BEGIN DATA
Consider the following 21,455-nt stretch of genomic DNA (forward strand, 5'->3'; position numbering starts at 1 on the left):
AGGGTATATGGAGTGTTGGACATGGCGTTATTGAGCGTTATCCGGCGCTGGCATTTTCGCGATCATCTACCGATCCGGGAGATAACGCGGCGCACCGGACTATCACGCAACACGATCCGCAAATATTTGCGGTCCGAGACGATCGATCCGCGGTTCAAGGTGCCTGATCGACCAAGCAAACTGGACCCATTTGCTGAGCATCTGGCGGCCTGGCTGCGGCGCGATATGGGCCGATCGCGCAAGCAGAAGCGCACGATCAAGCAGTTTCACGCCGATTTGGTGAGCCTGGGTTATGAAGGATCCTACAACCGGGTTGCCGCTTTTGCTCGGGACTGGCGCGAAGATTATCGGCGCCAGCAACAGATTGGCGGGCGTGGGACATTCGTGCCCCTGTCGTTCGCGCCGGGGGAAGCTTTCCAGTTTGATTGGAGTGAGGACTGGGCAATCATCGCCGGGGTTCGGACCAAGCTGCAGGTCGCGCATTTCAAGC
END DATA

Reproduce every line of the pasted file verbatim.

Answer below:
Consider the following 21,455-nt stretch of genomic DNA (forward strand, 5'->3'; position numbering starts at 1 on the left):
AGGGTATATGGAGTGTTGGACATGGCGTTATTGAGCGTTATCCGGCGCTGGCATTTTCGCGATCATCTACCGATCCGGGAGATAACGCGGCGCACCGGACTATCACGCAACACGATCCGCAAATATTTGCGGTCCGAGACGATCGATCCGCGGTTCAAGGTGCCTGATCGACCAAGCAAACTGGACCCATTTGCTGAGCATCTGGCGGCCTGGCTGCGGCGCGATATGGGCCGATCGCGCAAGCAGAAGCGCACGATCAAGCAGTTTCACGCCGATTTGGTGAGCCTGGGTTATGAAGGATCCTACAACCGGGTTGCCGCTTTTGCTCGGGACTGGCGCGAAGATTATCGGCGCCAGCAACAGATTGGCGGGCGTGGGACATTCGTGCCCCTGTCGTTCGCGCCGGGGGAAGCTTTCCAGTTTGATTGGAGTGAGGACTGGGCAATCATCGCCGGGGTTCGGACCAAGCTGCAGGTCGCGCATTTCAAGC